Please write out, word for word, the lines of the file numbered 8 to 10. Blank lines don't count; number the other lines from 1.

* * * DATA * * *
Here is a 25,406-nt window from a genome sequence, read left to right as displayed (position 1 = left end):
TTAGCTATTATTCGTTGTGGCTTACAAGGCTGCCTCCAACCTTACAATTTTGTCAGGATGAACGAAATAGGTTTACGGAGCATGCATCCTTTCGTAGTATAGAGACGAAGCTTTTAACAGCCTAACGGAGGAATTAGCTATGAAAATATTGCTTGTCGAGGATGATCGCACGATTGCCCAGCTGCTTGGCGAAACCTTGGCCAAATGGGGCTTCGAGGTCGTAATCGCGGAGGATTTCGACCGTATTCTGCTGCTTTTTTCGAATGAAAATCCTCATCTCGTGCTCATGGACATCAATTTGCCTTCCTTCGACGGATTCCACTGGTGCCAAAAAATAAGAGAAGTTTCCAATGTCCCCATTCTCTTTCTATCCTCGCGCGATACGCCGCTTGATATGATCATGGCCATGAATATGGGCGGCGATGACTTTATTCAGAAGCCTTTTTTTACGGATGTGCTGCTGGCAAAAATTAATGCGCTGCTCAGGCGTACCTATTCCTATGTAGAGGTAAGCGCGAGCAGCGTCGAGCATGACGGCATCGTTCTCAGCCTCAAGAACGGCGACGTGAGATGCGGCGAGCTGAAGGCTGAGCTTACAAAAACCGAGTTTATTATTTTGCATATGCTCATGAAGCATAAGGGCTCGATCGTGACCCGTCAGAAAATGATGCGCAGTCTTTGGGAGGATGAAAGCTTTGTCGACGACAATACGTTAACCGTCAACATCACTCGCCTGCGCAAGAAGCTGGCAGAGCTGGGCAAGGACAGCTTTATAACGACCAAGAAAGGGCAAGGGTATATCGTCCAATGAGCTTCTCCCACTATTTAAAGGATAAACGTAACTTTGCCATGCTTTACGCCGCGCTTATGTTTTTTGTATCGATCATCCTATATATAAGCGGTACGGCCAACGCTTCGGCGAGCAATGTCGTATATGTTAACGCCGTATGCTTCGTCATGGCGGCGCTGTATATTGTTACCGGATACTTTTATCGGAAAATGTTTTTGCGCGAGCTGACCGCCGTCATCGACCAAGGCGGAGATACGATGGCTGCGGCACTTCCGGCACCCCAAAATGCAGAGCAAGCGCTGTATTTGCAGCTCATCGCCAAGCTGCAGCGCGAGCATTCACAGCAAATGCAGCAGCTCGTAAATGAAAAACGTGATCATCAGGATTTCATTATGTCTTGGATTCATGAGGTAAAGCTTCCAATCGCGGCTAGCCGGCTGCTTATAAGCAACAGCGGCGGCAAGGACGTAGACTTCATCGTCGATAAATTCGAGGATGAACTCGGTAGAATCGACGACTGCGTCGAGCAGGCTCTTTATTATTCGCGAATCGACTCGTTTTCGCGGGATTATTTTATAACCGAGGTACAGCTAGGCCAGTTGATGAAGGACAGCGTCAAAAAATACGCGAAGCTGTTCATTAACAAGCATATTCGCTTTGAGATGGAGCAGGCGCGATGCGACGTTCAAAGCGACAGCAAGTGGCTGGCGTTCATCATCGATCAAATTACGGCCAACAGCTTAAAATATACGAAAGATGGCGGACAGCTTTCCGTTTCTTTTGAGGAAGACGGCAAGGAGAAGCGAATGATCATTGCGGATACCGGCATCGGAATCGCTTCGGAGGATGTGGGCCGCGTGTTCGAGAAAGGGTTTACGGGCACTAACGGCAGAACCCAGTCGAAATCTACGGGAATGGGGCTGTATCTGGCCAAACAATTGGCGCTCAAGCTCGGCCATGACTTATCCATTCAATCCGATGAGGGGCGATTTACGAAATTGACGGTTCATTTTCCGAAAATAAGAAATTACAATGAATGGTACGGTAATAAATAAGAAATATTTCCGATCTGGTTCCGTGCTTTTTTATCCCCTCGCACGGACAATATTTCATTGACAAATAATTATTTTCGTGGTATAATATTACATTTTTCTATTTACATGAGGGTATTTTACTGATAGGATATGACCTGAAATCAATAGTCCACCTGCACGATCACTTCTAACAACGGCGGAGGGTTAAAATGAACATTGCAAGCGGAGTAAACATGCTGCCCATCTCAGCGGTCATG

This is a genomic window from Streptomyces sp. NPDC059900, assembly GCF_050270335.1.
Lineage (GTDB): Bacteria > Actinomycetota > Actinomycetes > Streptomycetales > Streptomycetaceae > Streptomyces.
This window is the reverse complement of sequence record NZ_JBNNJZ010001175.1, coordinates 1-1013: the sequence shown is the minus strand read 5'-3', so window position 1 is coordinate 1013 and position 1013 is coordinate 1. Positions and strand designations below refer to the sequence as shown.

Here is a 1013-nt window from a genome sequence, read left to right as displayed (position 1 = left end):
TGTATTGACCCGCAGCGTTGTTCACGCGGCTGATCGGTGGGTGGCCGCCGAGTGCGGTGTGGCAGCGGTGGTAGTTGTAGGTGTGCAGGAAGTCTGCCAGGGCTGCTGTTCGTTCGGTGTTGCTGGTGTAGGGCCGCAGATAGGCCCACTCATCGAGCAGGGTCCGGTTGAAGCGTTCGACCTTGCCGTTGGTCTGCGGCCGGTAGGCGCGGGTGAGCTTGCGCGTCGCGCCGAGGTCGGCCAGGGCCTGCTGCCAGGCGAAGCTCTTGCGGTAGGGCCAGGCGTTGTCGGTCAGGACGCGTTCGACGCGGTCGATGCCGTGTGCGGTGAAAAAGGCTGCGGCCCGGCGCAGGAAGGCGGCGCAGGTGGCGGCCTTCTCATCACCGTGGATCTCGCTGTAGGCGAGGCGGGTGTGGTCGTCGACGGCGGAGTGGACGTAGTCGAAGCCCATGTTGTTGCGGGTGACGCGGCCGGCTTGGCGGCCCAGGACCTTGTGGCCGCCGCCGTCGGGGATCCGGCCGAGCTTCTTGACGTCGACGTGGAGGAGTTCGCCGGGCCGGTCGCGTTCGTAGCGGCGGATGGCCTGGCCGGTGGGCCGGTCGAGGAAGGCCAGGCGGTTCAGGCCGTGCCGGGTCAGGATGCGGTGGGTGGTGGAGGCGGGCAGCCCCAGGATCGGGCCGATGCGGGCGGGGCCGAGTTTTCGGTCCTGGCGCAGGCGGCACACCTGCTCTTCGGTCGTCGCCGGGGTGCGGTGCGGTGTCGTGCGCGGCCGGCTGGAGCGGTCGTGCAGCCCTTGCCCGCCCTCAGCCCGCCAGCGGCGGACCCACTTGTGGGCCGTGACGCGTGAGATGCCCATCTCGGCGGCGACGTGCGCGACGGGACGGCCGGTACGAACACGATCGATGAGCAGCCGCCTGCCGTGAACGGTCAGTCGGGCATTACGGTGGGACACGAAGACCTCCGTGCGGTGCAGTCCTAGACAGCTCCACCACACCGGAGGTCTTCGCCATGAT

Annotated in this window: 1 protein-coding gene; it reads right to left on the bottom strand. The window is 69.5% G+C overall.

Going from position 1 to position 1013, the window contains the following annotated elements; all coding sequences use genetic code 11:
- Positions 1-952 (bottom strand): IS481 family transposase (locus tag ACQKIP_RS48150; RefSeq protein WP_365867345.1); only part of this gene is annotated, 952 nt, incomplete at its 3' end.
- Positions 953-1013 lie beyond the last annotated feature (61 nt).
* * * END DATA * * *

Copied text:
Annotated in this window: 1 protein-coding gene; it reads right to left on the bottom strand. The window is 69.5% G+C overall.

Going from position 1 to position 1013, the window contains the following annotated elements; all coding sequences use genetic code 11:
- Positions 1-952 (bottom strand): IS481 family transposase (locus tag ACQKIP_RS48150; RefSeq protein WP_365867345.1); only part of this gene is annotated, 952 nt, incomplete at its 3' end.